Another nor’easter has its sights set on southern New England. With snow already piled up from past storms, many residents are no doubt wondering where this next batch — forecast at as many as 9 inches — is going to go. Southborough Department of Public Works Superintendent Karen Galligan says the town is ready, albiet reluctantly so.
“I wish it wouldn’t come,” Galligan said of the storm. “I wish we had a few days of thaw first, but we’ll be ready.”
Galligan said her crew has spent this week preparing for the next onslaught. The challenge she said is not just the amount of snow, but the fact that the snowbanks are so “solid.” Smaller plows like the ones that clear secondary roads and neighborhoods aren’t powerful enough to push back the snowbanks, and they’re not high enough to push snow on top of what’s already there.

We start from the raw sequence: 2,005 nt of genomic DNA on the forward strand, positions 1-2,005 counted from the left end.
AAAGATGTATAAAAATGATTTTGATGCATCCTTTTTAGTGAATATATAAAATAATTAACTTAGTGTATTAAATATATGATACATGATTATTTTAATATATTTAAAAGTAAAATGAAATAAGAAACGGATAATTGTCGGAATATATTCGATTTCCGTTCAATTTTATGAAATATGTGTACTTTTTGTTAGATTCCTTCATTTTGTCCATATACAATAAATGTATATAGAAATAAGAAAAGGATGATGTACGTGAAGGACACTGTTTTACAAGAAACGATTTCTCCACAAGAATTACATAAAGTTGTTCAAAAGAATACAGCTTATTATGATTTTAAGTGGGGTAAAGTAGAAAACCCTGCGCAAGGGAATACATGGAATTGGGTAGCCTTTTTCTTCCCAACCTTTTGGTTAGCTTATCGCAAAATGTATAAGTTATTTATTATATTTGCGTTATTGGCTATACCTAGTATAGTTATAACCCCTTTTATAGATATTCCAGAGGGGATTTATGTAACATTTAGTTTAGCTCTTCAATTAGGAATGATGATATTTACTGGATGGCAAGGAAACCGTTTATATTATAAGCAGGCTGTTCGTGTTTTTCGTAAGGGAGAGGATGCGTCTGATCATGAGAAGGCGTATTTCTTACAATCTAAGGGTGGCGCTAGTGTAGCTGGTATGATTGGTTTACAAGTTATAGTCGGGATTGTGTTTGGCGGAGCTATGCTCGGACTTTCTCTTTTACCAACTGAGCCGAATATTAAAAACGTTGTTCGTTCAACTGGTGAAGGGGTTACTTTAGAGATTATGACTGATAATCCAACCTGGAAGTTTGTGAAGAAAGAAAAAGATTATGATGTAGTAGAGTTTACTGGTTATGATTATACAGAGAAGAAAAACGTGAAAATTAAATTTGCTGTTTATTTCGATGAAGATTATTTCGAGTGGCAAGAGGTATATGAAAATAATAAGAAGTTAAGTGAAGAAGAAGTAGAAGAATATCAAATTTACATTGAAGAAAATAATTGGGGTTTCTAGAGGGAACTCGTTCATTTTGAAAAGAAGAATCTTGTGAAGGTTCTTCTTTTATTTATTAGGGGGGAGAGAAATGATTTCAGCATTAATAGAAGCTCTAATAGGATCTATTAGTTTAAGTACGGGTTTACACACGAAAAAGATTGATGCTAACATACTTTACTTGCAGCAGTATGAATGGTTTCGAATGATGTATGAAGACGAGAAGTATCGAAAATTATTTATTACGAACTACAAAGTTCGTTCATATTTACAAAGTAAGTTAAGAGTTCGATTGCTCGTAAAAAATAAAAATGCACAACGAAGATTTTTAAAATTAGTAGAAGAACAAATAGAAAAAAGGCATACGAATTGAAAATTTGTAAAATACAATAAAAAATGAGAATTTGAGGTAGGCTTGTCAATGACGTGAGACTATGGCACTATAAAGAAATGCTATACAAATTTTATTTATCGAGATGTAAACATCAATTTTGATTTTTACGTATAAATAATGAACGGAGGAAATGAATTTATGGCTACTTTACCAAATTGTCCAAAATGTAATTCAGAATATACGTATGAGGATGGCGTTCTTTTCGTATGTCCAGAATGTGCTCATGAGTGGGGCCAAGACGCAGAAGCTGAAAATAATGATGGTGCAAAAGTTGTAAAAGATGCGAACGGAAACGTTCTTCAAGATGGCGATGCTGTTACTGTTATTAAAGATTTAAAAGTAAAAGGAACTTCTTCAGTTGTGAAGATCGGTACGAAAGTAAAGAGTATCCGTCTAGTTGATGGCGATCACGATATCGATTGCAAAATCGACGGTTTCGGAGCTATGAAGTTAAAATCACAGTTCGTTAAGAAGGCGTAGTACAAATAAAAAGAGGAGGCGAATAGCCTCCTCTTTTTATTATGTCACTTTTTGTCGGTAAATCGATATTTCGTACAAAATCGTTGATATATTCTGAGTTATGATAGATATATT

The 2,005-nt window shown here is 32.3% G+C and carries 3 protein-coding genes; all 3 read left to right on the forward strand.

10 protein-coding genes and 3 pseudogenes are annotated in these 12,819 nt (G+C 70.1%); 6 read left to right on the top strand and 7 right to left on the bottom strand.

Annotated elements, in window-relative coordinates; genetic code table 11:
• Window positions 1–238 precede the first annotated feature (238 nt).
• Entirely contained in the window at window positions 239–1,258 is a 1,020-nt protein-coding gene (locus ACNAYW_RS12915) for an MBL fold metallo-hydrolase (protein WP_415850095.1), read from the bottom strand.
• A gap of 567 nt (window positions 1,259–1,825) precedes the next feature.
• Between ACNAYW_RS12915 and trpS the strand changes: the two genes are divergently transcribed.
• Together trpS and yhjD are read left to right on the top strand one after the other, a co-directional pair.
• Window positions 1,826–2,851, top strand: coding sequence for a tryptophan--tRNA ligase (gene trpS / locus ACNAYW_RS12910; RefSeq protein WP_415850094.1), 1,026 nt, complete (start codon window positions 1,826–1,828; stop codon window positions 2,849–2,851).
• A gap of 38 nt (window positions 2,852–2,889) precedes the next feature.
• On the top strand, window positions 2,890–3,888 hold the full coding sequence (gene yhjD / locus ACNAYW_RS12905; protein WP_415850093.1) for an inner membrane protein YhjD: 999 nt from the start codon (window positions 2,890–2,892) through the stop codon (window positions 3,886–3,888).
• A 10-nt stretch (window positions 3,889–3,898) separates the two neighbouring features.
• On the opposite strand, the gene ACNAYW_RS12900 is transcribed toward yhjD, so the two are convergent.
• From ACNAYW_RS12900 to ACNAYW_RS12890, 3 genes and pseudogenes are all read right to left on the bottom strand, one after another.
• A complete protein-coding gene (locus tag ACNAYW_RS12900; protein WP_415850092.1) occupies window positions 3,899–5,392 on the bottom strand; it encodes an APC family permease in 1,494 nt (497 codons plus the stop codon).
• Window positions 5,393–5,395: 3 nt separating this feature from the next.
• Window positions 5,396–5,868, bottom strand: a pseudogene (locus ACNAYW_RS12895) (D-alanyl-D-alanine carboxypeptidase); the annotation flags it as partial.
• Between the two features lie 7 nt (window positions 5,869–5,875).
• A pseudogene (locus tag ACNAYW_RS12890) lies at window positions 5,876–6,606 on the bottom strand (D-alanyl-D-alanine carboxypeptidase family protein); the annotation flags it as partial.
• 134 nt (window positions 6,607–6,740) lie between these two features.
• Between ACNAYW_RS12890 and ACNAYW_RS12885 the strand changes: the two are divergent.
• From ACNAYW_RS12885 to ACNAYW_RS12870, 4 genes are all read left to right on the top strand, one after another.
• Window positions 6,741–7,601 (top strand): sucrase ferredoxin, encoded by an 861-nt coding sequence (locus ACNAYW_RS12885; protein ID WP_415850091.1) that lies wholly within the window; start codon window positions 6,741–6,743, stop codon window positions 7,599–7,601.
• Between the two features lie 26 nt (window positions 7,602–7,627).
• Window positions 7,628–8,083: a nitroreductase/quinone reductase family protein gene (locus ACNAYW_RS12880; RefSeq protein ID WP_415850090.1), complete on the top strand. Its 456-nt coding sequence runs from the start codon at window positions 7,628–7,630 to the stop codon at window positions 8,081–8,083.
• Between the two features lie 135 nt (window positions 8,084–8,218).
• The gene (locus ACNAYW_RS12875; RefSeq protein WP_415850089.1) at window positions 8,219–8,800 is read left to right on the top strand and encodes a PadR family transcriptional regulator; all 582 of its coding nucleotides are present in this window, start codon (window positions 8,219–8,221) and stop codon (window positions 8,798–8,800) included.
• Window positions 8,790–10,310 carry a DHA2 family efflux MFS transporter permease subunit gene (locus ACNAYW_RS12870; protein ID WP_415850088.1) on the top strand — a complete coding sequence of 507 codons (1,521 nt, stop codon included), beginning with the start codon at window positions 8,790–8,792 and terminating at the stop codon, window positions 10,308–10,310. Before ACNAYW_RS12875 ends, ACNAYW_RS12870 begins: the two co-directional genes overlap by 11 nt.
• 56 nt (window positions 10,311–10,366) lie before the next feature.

So this week the town’s big six-wheeler plows have been out “shelfing” the snowbanks, which means pushing the top of the snowbank back further off the road. Galligan said it helps to widen the road and improve visibility. It also makes a place for new snow to go.
When they haven’t been out cleaning up the roads this week, crews have been working in the machine shop. Galligan said the many storms this winter have done a number on the town’s snow removal equipment.
Many of the plows already need replacement blades. “There’s lots of welding going on,” she said.
The town’s only sidewalk plow is expected to be out-of-commission for this upcoming storm. The machine was significantly damaged while plowing after the last storm when it caught hold of a mattress someone had left out on the sidewalk. “Replacement parts have to come from Canada,” Galligan said. “I tried to rent a replacement, but there just aren’t any available.”
Galligan said she’s heard from many residents that their mailboxes are snowed in and are difficult to access. She said the plows try to get as close to mailboxes as they can without knocking them over, but as the snow builds up it’s harder to clear the area out. Shoveling out in front of your mailbox before the next storm hits can help.